Film Review – A Hidden Life (2019) [Second Opinion]

In the 32 years between 1973 and 2005, Terence Malick directed only four films, and absolutely nothing in the 20 years from ’78 and ’98. Now he has given us his sixth movie since 2011’s The Tree of Life. In the autumn years of his life, Malick seems to be galloping along, working at lightning pace and with a frenzy with, arguably, has seen him produce patchier work, dipping in quality from the near-perfection of his first three films: Badlands, Days of Heaven and The Thin Red Line.

His latest is a contemplative true-life story based on the life and death of Austrian conscientious objector Franz Jägerstätter (August Diehl) is at least a partial return to glory, if not a wholesale one. Jägerstätter’s story is a remarkable one: living a life in a rural idyll in the mountains of Austria before he is conscripted into the German army during the Second World War. Wrestling with his conscience, he finds he cannot swear an oath of allegiance to Hitler and is duly ostracised by his neighbours and cast adrift by the spiritual leaders to whom he turns. The mental sparring between Jägerstätter and his conscience and the verbal sparring between him, his compatriots and former friends plays out in Malick’s signature slow-burning style, revelling in the pure artifice of film as much as the incredible story.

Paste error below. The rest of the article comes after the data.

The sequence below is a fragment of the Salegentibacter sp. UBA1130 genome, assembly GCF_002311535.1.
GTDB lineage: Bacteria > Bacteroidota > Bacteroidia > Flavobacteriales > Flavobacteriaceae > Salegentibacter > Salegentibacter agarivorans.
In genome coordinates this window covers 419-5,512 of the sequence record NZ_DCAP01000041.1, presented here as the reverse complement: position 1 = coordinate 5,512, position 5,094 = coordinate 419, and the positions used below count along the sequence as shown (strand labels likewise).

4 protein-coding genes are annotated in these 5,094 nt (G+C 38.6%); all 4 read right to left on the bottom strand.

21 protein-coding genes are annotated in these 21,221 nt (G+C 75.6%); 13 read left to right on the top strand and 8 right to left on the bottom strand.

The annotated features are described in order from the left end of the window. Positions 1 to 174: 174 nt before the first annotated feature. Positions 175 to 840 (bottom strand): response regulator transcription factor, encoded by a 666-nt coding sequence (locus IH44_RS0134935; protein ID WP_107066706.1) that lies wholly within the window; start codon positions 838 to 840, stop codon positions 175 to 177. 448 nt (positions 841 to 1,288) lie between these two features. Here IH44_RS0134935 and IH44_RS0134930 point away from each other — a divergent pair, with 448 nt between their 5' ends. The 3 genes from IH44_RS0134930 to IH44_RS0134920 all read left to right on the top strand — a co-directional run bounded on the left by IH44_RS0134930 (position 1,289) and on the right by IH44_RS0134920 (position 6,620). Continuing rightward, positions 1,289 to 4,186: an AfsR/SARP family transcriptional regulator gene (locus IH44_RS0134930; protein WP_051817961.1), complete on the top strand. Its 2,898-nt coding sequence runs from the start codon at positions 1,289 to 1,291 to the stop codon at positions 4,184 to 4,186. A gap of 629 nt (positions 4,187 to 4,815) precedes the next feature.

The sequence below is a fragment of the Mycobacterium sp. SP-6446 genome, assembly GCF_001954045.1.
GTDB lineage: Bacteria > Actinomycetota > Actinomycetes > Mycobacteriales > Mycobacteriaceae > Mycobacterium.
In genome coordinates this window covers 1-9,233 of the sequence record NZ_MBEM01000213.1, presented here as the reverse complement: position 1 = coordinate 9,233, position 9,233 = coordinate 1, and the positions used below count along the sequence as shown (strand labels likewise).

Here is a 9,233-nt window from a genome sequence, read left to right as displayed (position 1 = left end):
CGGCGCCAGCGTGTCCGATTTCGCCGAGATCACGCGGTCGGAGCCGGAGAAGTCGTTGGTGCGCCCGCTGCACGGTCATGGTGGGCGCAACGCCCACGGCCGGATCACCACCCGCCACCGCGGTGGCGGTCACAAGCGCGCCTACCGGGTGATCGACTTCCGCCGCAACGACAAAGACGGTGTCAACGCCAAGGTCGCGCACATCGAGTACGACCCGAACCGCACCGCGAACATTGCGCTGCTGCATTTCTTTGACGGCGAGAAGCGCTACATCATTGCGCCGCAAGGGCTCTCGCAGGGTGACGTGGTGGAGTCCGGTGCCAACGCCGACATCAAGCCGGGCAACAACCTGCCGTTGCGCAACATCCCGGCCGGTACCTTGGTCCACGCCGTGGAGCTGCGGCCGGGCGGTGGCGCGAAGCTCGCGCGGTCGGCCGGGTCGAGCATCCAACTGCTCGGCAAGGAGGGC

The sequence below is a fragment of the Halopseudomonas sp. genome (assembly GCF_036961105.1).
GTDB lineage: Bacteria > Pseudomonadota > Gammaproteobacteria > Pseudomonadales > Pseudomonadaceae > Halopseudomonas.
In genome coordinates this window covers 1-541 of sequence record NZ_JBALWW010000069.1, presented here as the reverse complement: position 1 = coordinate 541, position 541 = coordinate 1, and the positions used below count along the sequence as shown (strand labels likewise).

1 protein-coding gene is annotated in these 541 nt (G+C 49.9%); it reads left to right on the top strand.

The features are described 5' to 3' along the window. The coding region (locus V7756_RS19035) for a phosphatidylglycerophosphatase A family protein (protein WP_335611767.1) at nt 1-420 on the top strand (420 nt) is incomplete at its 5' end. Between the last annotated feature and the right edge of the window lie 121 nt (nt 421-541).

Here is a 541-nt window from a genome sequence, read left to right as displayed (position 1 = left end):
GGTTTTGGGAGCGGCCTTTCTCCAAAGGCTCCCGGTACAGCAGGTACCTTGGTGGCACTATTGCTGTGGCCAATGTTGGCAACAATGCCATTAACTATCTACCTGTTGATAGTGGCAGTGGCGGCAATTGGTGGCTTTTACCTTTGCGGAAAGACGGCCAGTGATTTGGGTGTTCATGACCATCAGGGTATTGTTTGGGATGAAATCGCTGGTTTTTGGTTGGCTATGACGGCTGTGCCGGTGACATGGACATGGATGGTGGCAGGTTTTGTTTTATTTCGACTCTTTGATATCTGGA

Malick’s unhurried, contemplative style is both a blessing and a curse here. A pleasingly languid opening act focuses on the minutiae of a simple, pre-conflict farming existence as Jägerstätter and his wife played by Valerie Pachner enjoy worldly days of heaven in the Austrian mountains. The immense and breath-taking vistas are partnered by tight-fit, waist-high shots which linger on the expressions of the couple with contentedness giving way to concern and eventually heartbreak. Malick’s signature voiceover narration has the effect of making much of the unfolding drama feel like a whispered prayer to the heavens as Diehl’s torn protagonist argues internally.

There are times, though, as the movie drifts through its second act and approaches its third, where Malick’s penchant for introspection and unhurried admiration of the scenery feels a bit of a burden. Occasionally, scenes seem to stall a little and settle into a repetitive rhythm of actors circling each other, hands in pockets. It sometimes feels like there lacks a sense of anything driving anything to a conclusion, like prize fighters testing each other without ever attempting a proper punch. Given the direction of travel for the movie and the ultimate destiny of its principal character, it’s a shame. At times I felt that the consequences for Jägerstätter’s ultimate act of civil and moral disobedience were a little out of sight.

Irrespective, it’s still a bracingly considerate movie that demands attention and almost certainly repeated viewings.

★★★1/2


Drama, History | Cert: 12A | 20th Century Fox| UK, 17 January 2020 | Dir. Terrence Malick | August Diehl, Valerie Pachner, Maria Simon, Tobias Morette, Bruno Ganz, Matthias Schoenaerts.

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